View of the Sphinx with Khafra Pyramid in background (Photograph taken by Ian Sewell)

Archaeological findings show that primitive tribes lived along the Nile long before the dynastic history of the pharaohs began. Based on these time estimates, organized agriculture appeared by 6000 B.C.

In about 3100 B.C., Egypt was united under a ruler known as Mena, or Menes, who inaugurated the 30 pharaonic dynasties into which Egypt's ancient history is divided—the Old and the Middle Kingdoms and the New Empire. The pyramids at Giza (near Cairo), which were built in the fourth dynasty, testify to the power of the pharaonic religion and state. The Great Pyramid, the tomb of Pharaoh Khufu (also known as Cheops), is the only surviving monument of the Seven Wonders of the Ancient World. Ancient Egypt reached the peak of its power, wealth, and territorial extent in the period called the New Empire (1567-1085 B.C.).

Persian, Greek, Roman, and Arab Conquerors


In 525 B., Cambyses II, the son of Cyrus the Great, led a Persian invasion force that dethroned the last pharaoh of the 26th Dynasty. The country remained a Persian province until conquered by Alexander the Great in 322 BC, ushering in Ptolemeic rule Egypt that lasted for nearly 300 years. Cleopatra was the last ruler of that dynasty, but when she committed suicide after losing to Rome when her lover Marc Antony was defeated by Octavian in the Battle of Actium, Egypt became a part of the Roman Empire.

Egypt was invaded and conquered by Arab forces under Islam in 642. A process of Arabization and Islamization ensued. Although a Coptic Christian minority remained—and remains today, constituting about 10% of the population—the Arab language inexorably supplanted the indigenous Coptic tongue. For the next 1,300 years, a succession of Arab, Mameluke, and Ottoman caliphs, beys, and sultans ruled the country.

Like most of the middle east, the current population in modern Egypt is by Arabs that have Arabized the indigenous people, the Nubians and the Copts are considered to be the real natives to Egypt.

European Influence

Abu Simbel.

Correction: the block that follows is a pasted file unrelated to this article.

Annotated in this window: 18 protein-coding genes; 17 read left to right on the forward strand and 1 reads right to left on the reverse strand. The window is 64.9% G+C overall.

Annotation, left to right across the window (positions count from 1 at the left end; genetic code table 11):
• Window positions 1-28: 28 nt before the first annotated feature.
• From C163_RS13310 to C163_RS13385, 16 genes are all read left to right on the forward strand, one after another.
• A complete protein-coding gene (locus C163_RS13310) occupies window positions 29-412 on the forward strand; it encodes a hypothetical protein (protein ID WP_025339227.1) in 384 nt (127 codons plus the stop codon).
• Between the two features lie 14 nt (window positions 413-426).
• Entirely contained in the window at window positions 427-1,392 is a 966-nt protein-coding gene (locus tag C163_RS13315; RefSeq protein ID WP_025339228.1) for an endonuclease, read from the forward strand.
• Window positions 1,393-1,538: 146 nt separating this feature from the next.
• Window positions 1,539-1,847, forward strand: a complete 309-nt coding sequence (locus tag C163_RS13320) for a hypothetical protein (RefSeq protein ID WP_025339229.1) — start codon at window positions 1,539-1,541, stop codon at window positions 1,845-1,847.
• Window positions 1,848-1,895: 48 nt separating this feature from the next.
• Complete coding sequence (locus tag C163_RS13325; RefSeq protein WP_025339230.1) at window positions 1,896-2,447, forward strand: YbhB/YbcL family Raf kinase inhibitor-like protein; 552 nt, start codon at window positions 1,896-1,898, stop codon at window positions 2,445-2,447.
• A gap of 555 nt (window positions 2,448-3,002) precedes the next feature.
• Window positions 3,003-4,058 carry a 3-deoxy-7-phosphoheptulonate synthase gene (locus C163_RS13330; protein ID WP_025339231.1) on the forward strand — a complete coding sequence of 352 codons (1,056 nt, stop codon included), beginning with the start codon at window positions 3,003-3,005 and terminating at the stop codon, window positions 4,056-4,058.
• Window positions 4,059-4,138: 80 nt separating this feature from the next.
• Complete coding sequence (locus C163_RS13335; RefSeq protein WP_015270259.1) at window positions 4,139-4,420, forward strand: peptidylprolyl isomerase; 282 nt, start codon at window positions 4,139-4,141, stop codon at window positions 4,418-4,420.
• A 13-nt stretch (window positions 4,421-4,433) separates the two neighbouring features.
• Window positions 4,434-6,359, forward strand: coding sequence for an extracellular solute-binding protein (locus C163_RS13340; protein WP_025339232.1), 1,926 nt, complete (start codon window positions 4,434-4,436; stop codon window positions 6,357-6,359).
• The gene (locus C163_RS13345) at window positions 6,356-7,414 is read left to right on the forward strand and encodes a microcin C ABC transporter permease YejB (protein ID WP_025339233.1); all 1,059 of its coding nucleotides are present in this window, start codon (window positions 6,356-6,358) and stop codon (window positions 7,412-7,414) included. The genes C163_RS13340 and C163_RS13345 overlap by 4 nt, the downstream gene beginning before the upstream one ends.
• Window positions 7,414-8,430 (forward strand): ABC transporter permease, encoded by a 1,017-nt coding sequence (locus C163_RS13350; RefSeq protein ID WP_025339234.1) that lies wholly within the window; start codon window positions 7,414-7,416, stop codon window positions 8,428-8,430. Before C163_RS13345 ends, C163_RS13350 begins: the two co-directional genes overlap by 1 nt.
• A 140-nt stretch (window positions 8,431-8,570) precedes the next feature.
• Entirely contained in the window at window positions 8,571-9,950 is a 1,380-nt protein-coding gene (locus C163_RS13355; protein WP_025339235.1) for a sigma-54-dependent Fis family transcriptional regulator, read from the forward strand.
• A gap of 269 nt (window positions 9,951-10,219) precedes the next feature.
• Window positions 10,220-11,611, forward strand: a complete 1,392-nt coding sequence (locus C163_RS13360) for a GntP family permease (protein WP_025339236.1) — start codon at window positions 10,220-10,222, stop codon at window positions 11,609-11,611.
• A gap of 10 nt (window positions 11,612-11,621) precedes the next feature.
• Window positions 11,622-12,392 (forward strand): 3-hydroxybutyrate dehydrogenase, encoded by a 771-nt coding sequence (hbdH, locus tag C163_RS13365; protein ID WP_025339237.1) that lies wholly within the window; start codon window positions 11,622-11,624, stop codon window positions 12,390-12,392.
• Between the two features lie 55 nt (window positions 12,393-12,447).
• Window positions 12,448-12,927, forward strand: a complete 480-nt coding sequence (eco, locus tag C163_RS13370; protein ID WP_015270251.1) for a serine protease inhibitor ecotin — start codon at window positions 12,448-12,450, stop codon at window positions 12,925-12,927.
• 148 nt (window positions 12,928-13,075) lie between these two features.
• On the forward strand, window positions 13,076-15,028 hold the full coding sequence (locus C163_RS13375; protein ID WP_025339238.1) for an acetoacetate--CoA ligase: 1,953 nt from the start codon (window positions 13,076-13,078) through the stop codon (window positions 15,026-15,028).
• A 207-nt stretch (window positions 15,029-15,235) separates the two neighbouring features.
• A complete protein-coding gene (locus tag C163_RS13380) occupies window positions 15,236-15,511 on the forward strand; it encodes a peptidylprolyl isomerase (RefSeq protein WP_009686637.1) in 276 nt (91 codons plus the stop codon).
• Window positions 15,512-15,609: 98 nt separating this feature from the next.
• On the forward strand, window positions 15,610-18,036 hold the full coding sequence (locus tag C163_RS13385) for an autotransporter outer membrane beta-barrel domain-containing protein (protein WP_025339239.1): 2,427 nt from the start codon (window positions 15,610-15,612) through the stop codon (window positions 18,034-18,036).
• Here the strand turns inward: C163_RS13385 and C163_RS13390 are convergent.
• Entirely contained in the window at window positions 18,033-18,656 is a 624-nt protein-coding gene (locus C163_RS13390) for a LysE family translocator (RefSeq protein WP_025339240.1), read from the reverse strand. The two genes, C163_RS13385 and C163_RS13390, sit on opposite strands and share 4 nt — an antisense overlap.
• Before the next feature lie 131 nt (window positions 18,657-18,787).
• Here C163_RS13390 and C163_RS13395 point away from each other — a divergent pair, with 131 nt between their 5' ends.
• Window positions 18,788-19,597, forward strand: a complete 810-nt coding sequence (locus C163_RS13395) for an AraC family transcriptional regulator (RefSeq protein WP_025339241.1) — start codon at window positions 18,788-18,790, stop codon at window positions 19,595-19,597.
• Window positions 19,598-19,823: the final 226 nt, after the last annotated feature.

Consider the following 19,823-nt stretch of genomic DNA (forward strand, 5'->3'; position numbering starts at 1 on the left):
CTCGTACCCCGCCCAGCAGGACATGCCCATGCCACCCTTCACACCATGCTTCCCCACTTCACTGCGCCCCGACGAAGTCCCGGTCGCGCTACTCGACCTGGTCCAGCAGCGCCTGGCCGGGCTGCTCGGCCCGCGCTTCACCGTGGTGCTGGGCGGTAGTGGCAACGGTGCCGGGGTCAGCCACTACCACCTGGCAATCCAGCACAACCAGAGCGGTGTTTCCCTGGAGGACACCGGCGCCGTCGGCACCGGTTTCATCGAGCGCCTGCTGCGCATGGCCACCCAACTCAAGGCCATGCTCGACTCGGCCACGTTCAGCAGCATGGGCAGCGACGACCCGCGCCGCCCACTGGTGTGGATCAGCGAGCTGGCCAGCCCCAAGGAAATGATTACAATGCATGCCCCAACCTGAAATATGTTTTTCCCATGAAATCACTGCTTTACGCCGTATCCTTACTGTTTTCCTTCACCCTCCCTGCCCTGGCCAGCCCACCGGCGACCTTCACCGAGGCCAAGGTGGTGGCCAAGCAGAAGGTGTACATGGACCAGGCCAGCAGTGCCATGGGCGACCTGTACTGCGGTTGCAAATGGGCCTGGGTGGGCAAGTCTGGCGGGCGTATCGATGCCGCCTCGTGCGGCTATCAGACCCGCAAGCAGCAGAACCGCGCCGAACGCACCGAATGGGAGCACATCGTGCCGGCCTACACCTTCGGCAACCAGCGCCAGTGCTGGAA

The Ottoman Turks controlled Egypt from 1517 until 1882, except for a brief period of French rule under Napoleon Bonaparte. In 1805, Mohammed Ali, commander of an Albanian contingent of Ottoman troops, was appointed Pasha, founding the dynasty that ruled Egypt, at least in name, until his great-great grandson, Farouk I, was overthrown in 1952. Mohammed Ali the Great ruled Egypt until 1848, writing the first chapter in the modern history of Egypt. The growth of modern urban Cairo began in the reign of Ismail (1863–79). Eager to Westernize the capital, he ordered the construction of a European-style city to the west of the medieval core. The Suez Canal was completed in his reign in 1869, and its completion was celebrated by many events, including the commissioning of Verdi's "Aida" for the new opera house and the building of great palaces such as the Omar Khayyam (originally constructed to entertain the French Empress Eugenie, which is now the central section of the Cairo Marriott Hotel).

In 1882, British expeditionary forces crushed a revolt against the Ottoman rulers, marking the beginning of British occupation and the virtual inclusion of Egypt within the British Empire. In deference to growing nationalism, the U.K. unilaterally declared Egyptian independence in 1922. British influence, however, continued to dominate Egypt's political life and fostered fiscal, administrative, and governmental reforms.

In the pre-1952 revolution period, three political forces competed with one another: the Wafd, a broadly based nationalist political organization strongly opposed to British influence; King Fuad, whom the British had installed during World War II; and the British themselves, who were determined to maintain control over the Canal. Other political forces emerging in this period included the communist party (1925) and the Muslim Brotherhood (1928), which eventually became a potent political and religious force.

During World War II, British troops used Egypt as a base for Allied operations throughout the region.

After 1947

British troops were withdrawn to the Suez Canal area in 1947, but nationalist, anti-British feelings continued to grow after the war.